King Kaufman goes off in Salon today about the University of Colorado's unfolding football scandal: "The whole edifice of big-time college sports sits on the foundation of a big lie -- that revenue-producing sports are not a multibillion-dollar business built in part on the backs of free labor, but rather a part of the educational experience for the "student athletes." Once you start with that whopper, there is no ethical barrier that won't be crossed."
"Republicans Waiting For Bush to Sharpen His Focus." -- It's gonna be a long wait, fellas. This might be the best news of the week...these enlightening poll results give a nice fuzzy feeling...but of course it's a long, Rove-ridden road ahead.


"What we would like in the future is a Star Trek-style phaser that, perfectly safely, temporarily switches someone's brain off so that officers move in." -- Coming right up! And while we're on the subject, don't make the mistake I made and resist seeing the movie "GalaxyQuest" for years, until your boyfriend literally plants you in front of it. It's brilliant.
Congratulations! Love, Anonymous -- Here's a fine meme for today's same-sex marriage update. This LiveJournal'er had a brilliant idea -- get a florist in San Francisco to deliver flowers to a random couple waiting to marry at City Hall, as a gesture of support and congratulations. Signed simply, "With love, from Minneapolis, MN." I did a little digging: here's a florist a block from City Hall...why not? You know what they say, in the end the love you take...

Here's a little comic relief from Mark Fiore. And just for "parity," here's another kooky protester. Oh my...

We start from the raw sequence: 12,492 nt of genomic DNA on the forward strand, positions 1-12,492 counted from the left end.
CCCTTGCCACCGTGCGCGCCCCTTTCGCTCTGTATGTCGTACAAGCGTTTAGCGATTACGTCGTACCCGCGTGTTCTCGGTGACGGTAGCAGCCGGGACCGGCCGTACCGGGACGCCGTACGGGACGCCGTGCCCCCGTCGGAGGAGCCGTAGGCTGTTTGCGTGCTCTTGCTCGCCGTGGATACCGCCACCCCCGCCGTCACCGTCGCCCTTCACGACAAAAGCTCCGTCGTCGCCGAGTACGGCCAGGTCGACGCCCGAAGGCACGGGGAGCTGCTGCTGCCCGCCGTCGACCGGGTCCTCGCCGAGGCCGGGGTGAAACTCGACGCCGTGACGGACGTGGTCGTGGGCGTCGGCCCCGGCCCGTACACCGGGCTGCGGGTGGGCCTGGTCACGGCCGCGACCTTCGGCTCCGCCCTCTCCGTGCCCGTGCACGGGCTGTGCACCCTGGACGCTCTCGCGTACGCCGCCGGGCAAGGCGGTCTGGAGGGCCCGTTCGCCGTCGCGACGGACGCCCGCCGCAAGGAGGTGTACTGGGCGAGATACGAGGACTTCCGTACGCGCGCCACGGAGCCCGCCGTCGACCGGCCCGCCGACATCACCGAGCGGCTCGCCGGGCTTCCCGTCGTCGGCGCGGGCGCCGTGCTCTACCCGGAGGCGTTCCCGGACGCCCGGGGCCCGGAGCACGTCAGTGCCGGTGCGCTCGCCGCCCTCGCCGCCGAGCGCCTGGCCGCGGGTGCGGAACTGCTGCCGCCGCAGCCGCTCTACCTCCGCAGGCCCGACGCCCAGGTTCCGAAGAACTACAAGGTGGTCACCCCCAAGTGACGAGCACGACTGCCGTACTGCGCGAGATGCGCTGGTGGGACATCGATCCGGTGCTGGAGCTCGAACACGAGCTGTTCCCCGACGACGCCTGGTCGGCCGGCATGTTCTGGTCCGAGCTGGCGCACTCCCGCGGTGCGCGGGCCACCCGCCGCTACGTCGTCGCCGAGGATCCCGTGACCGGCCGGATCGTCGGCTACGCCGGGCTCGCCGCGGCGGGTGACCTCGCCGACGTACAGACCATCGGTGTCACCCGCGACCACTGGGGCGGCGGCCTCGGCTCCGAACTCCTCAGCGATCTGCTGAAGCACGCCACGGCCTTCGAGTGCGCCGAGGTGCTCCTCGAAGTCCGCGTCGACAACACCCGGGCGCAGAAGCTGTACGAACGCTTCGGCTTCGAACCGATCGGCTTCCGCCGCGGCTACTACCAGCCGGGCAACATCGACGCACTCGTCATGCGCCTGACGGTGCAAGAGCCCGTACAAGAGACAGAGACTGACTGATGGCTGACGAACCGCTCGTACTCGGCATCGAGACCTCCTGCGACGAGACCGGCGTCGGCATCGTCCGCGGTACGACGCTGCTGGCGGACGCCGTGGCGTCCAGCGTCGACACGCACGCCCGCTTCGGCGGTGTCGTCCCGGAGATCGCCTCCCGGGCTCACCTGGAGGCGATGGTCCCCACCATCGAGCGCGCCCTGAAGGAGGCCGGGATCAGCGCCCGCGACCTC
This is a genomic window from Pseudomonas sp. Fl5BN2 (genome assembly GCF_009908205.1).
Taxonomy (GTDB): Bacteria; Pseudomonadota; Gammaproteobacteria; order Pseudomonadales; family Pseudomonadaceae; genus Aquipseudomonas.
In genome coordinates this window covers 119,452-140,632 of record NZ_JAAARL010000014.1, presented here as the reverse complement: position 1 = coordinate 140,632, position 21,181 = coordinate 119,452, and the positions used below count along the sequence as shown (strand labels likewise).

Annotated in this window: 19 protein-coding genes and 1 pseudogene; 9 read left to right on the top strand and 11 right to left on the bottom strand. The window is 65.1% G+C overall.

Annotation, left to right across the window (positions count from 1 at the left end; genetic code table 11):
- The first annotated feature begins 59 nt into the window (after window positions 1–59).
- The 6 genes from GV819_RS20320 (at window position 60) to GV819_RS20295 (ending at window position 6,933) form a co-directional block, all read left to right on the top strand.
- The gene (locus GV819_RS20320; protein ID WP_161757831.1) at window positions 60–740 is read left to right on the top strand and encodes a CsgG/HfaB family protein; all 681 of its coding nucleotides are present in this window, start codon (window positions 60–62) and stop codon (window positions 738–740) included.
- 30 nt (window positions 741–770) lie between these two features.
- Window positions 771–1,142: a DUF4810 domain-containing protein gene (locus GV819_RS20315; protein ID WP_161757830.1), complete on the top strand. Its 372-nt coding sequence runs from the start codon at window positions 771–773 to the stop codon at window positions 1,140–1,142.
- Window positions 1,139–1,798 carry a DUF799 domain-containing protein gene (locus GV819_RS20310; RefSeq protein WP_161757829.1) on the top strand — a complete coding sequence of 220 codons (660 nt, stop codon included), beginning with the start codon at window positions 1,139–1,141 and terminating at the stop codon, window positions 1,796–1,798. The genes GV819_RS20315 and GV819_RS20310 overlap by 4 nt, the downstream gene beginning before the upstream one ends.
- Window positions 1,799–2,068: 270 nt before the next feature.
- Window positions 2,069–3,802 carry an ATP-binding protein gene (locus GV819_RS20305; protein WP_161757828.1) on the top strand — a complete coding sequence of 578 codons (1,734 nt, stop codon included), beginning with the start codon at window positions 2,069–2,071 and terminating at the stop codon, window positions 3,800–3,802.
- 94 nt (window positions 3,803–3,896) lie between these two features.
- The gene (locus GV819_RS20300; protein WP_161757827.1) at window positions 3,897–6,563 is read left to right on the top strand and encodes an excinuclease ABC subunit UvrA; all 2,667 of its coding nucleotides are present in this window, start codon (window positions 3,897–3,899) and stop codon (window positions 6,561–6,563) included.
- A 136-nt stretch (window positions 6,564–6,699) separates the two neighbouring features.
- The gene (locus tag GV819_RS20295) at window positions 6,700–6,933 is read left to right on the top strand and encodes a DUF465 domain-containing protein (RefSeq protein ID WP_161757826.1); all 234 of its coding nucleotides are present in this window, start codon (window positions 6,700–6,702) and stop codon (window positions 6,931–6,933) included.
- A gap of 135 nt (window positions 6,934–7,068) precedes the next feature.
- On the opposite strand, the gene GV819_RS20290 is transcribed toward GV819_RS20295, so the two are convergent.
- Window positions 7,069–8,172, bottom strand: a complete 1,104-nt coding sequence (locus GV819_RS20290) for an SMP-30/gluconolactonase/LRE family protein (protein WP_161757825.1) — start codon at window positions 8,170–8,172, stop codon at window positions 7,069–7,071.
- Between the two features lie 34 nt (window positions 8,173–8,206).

Coming soon: scented e-mail. -- This would give a vile new meaning to "spam."
A gallery of romance novel cover art...and the beefcake hunks who pose for them. :-0 This one goes out to Mr. "Treasures of Lust"...I think "Saddled" is my favorite of the bunch. Hee!

UPDATE: Thanks to Jenny, founding member of the Angus/Kitchen Mutual Admiration Society, we've also got this kool vintage romance comics archive! Love...them. I was in Maine a few weeks ago, at an antiques store, and I saw one of these, named "Southern Deb" or something, and it was totally bizarre and engrossing. Enjoy!

On a related (maybe...) note, I have to steal this Viagra prank link from Jason Kottke, because it is indeed truly LOL funny...it's straight out of "Letters From A Nut." Double Hee!
With only three days left til the last episode of "Sex and the City," it's time to reminisce -- or skip to the next post if you don't care about the show...you monster. Over at Salon, Stephanie Zacharek writes a paean to Charlotte York Goldenblatt, aka Kristin Davis, the perky one, who may be the most likable ("and most orgasmic"?!) of all the girls. I always liked Charlotte despite her naivete and prissiness...to me, she's the most realistic of the four. Unfortunately I have some Miranda-esque qualities myself...besides the law degree...and you can find out, of course, which SATC lady you are here -- thank you, internet! I came up 40% Charlotte, 30% Miranda, 20% Carrie (ack!), and 10% Samantha. Siiiigh.
"The president’s culture war is little more than breasts and circuses." -- Ah, doesn't Arianna have a way with words?